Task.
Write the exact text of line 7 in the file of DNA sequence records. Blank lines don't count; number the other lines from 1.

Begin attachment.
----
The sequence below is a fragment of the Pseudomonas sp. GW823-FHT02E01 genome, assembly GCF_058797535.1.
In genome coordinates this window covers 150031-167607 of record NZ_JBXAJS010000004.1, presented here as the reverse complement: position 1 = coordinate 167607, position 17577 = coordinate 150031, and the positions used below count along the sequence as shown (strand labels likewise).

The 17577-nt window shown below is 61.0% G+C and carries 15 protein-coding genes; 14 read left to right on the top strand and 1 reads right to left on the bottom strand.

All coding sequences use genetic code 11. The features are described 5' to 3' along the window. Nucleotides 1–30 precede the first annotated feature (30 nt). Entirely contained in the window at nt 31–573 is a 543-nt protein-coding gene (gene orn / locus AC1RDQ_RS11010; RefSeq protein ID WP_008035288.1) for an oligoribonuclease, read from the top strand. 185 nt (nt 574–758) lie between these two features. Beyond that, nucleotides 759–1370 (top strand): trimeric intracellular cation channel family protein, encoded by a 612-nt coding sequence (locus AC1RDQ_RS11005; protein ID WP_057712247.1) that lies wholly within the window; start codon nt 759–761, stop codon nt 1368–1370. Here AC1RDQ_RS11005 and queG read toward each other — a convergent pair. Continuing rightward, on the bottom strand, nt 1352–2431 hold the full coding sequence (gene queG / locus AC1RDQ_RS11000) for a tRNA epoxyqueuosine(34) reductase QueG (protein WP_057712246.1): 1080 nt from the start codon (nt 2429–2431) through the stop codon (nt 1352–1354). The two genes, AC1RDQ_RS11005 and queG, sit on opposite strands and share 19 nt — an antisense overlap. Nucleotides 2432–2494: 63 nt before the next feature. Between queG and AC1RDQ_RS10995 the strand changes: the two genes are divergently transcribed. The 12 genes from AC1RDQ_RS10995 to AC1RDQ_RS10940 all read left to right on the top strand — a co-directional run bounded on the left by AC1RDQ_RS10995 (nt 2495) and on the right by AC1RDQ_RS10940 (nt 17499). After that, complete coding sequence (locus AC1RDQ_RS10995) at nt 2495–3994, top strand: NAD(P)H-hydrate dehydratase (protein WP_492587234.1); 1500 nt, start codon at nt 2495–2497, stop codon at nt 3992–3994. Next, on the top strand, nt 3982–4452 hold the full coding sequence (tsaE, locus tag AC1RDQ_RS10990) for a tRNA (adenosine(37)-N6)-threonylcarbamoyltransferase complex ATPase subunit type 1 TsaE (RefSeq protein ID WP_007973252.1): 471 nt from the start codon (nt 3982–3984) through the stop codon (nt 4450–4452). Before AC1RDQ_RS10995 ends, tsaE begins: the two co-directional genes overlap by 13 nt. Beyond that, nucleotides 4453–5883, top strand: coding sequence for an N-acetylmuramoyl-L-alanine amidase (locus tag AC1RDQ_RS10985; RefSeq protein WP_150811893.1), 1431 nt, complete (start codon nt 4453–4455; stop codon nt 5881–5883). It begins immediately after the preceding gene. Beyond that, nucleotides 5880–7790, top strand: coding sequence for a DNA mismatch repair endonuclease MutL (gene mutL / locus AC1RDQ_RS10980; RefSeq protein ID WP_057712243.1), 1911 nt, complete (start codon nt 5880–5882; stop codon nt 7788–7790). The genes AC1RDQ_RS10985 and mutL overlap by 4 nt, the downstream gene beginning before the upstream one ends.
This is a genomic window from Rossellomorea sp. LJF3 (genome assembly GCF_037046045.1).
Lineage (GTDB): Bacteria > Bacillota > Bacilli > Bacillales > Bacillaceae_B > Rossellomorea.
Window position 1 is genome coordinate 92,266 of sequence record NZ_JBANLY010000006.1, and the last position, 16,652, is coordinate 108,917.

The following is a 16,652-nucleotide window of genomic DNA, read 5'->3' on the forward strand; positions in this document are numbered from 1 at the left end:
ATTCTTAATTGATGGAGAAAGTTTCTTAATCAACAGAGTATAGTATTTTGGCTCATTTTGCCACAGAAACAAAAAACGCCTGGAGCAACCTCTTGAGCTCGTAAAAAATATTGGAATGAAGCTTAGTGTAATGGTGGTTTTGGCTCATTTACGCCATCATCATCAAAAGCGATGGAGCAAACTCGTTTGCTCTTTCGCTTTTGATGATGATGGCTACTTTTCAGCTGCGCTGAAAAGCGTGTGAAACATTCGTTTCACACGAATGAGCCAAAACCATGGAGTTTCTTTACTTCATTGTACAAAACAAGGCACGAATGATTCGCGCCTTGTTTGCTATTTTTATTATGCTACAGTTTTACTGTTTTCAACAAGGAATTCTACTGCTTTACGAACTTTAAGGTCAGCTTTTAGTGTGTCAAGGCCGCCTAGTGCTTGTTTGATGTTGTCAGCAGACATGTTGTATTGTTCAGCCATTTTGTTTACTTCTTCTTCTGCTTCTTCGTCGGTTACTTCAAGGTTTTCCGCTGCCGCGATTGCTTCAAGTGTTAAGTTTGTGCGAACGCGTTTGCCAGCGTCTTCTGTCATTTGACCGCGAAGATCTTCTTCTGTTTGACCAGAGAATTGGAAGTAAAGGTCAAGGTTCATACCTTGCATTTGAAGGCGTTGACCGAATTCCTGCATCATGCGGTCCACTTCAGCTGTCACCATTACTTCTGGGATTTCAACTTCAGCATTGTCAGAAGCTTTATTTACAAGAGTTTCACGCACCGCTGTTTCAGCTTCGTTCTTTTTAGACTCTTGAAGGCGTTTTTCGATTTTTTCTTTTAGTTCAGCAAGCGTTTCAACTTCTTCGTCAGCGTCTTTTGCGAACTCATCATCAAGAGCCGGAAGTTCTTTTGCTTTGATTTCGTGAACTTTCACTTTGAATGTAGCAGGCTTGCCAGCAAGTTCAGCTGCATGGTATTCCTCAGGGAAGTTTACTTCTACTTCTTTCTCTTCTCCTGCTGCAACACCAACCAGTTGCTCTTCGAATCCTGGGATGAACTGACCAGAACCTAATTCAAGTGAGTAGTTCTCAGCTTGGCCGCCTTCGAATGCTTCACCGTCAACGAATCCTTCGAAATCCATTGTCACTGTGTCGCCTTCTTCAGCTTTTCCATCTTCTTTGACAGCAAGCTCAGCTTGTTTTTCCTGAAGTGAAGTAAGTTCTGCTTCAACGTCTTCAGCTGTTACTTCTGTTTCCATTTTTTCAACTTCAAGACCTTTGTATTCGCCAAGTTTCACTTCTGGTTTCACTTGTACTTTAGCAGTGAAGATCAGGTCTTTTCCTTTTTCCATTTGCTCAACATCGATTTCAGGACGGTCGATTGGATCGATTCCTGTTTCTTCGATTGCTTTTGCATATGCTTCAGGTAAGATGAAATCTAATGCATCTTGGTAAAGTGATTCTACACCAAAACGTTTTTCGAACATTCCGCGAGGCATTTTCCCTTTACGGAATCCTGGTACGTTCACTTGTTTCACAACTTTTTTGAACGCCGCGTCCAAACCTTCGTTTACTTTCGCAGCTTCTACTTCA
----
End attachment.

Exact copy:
Window position 1 is genome coordinate 92,266 of sequence record NZ_JBANLY010000006.1, and the last position, 16,652, is coordinate 108,917.